Lorna Rutto, a former banker, is now an ‘enviropreneur’ - turning plastic waste into furniture and fences discusses the challenges she faces in Africa with raw materials and the environment.
Video

Video Enviropreneur Seeks to Save the Environment, Empower the Community

Lorna Rutto, a former banker, is now an ‘enviropreneur’ - turning plastic waste into furniture and fences discusses the challenges she faces in Africa with raw materials and the environment.
Video

Video West Trades Accusations Over Ransoms

As world leaders try to forge a common response to the threat posed by Islamic State militants in Iraq and Syria, there is simmering tension over differing policies on paying ransoms. In the past month, the jihadist group has beheaded two Americans and one Briton. Both countries refuse to pay ransom money. As Henry Ridgwell reports for VOA from London, there is uncertainty in the approach of some other European nations.
Video

Video Scotland Independence Bid Stokes Global Interest

The people of Scotland are preparing to vote on whether to become independent and break away from the rest of Britain, in a referendum being watched carefully in many other countries. Some see it as a risky experiment; while others hope a successful vote for independence might energize their own separatist demands. Foreign immigrants to Scotland have a front row seat for the vote. VOA’s Henry Ridgwell spoke to some of them in Edinburgh.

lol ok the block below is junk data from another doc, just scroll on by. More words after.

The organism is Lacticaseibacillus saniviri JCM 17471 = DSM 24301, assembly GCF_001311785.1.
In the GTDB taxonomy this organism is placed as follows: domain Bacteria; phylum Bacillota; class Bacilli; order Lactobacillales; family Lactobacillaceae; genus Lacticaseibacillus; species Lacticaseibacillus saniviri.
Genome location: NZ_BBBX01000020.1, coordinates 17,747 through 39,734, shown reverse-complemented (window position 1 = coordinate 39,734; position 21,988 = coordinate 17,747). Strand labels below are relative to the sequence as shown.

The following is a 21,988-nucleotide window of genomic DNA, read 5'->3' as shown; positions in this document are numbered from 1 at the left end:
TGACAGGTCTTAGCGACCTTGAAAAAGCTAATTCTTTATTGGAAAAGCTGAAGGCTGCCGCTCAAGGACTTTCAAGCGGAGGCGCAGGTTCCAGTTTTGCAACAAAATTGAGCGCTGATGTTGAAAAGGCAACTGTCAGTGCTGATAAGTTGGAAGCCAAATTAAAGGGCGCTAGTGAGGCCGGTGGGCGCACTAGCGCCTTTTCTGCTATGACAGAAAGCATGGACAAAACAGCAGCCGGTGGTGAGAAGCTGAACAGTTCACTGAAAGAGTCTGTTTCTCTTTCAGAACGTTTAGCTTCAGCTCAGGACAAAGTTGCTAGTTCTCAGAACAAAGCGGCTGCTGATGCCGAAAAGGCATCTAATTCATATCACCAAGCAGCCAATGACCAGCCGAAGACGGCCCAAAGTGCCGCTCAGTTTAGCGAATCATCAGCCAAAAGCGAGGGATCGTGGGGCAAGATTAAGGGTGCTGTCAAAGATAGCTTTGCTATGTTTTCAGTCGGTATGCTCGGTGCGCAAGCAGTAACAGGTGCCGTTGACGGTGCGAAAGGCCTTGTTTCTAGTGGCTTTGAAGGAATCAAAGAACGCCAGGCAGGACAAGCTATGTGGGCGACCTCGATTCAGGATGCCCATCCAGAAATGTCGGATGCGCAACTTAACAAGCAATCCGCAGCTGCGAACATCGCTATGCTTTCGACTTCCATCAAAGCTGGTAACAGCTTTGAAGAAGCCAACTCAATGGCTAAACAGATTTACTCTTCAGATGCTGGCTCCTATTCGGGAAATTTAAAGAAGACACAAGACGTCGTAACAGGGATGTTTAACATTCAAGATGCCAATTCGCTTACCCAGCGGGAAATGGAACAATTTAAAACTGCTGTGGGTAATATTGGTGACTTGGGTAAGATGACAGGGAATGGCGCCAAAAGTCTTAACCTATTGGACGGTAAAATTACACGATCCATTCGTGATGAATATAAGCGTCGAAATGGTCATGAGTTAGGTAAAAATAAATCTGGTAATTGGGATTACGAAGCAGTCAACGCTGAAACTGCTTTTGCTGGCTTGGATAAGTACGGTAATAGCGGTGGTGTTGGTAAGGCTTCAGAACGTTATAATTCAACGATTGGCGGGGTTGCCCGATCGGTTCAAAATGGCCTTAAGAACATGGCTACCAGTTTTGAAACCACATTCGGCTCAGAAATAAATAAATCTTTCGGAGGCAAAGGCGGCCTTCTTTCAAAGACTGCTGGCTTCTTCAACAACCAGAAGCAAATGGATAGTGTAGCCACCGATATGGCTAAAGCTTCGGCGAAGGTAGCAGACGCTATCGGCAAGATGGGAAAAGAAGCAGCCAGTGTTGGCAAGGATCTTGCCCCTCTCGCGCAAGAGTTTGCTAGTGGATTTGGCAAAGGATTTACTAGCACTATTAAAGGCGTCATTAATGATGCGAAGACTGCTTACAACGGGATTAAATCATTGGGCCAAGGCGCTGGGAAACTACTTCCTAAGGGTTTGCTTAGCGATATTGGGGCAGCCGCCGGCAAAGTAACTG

Video

Video Washington DC Mural Artists Help Beautify City

Like many cities, Washington has a graffiti problem. Buildings and homes, especially in low-income neighborhoods, are often targets of illegal artwork. But as we hear from VOA’s Julie Taboh, officials in the nation's capital have come up with an innovative program that uses the talents of local artists to beautify the city.
Video

Video US Muslim Leaders Condemn Islamic State

Leaders of America's Muslim community are condemning the violent extremism of the Islamic State group in Iraq and Syria. The U.S. Muslim leaders say militants are exploiting their faith in a failed effort to justify violent extremism. VOA correspondent Meredith Buel reports.
Video

Video Americans' Reaction Mixed on Obama Strategy for Islamic State Militants

President Barack Obama’s televised speech on how the United States plans to “degrade and destroy” the group known as the Islamic State reached a prime-time audience of millions. And it came as Americans appear more willing to embrace a bolder, tougher approach to foreign policy. VOA producer Katherine Gypson and reporter Jeff Seldin have this report from Washington.
Video

Video Authorities Allege LA Fashion Industry-Cartel Ties

U.S. officials say they have broken up crime rings that funneled tens of millions of dollars from Mexican drug cartels through fashion businesses in Los Angeles. Mike O'Sullivan reports that authorities announced nine arrests, as 1,000 law enforcement agents fanned out through the city on Wednesday.
Video

Video Bedouin Woman Runs Successful Business in Palestinian City

A Bedouin woman is breaking social taboos by running a successful vacation resort in the Palestinian town of Jericho. Bedouins are a sub-group of Arabs known for their semi-nomadic lifestyle. Zlatica Hoke says the resort in the West Bank's Jordan Valley is a model of success for women in the region.


Carnage and mayhem are part of daily life in northern Nigeria, the result of a terror campaign by the Islamist group Boko Haram. Fears are growing that Nigeria’s government may not know how to counter it, and may be making things worse. More

AppleAndroid